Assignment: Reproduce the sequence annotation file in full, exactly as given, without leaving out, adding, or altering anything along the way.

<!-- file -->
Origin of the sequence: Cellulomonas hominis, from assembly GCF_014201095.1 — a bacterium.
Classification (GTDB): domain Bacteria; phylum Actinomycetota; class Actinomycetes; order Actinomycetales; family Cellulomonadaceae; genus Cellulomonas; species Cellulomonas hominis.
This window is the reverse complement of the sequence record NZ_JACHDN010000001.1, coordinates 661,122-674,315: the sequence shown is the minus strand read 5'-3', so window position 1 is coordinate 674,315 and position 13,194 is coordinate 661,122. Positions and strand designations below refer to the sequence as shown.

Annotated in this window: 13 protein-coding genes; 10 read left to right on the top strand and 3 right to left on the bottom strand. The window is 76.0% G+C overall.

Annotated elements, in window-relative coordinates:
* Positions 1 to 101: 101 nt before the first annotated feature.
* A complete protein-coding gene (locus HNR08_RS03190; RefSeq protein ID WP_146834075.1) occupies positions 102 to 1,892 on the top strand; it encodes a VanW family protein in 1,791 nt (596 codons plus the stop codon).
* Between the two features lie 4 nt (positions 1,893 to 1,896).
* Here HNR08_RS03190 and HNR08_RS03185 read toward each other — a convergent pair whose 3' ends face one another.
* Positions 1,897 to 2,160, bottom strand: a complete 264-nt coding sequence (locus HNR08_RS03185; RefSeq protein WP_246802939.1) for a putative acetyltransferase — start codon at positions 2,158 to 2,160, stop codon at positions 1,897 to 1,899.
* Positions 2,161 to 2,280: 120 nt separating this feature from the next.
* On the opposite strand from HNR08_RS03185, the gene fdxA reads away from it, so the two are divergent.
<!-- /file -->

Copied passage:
Origin of the sequence: Cellulomonas hominis, from assembly GCF_014201095.1 — a bacterium.
Classification (GTDB): domain Bacteria; phylum Actinomycetota; class Actinomycetes; order Actinomycetales; family Cellulomonadaceae; genus Cellulomonas; species Cellulomonas hominis.
This window is the reverse complement of the sequence record NZ_JACHDN010000001.1, coordinates 661,122-674,315: the sequence shown is the minus strand read 5'-3', so window position 1 is coordinate 674,315 and position 13,194 is coordinate 661,122. Positions and strand designations below refer to the sequence as shown.

Annotated in this window: 13 protein-coding genes; 10 read left to right on the top strand and 3 right to left on the bottom strand. The window is 76.0% G+C overall.

Annotated elements, in window-relative coordinates:
* Positions 1 to 101: 101 nt before the first annotated feature.
* A complete protein-coding gene (locus HNR08_RS03190; RefSeq protein ID WP_146834075.1) occupies positions 102 to 1,892 on the top strand; it encodes a VanW family protein in 1,791 nt (596 codons plus the stop codon).
* Between the two features lie 4 nt (positions 1,893 to 1,896).
* Here HNR08_RS03190 and HNR08_RS03185 read toward each other — a convergent pair whose 3' ends face one another.
* Positions 1,897 to 2,160, bottom strand: a complete 264-nt coding sequence (locus HNR08_RS03185; RefSeq protein WP_246802939.1) for a putative acetyltransferase — start codon at positions 2,158 to 2,160, stop codon at positions 1,897 to 1,899.
* Positions 2,161 to 2,280: 120 nt separating this feature from the next.
* On the opposite strand from HNR08_RS03185, the gene fdxA reads away from it, so the two are divergent.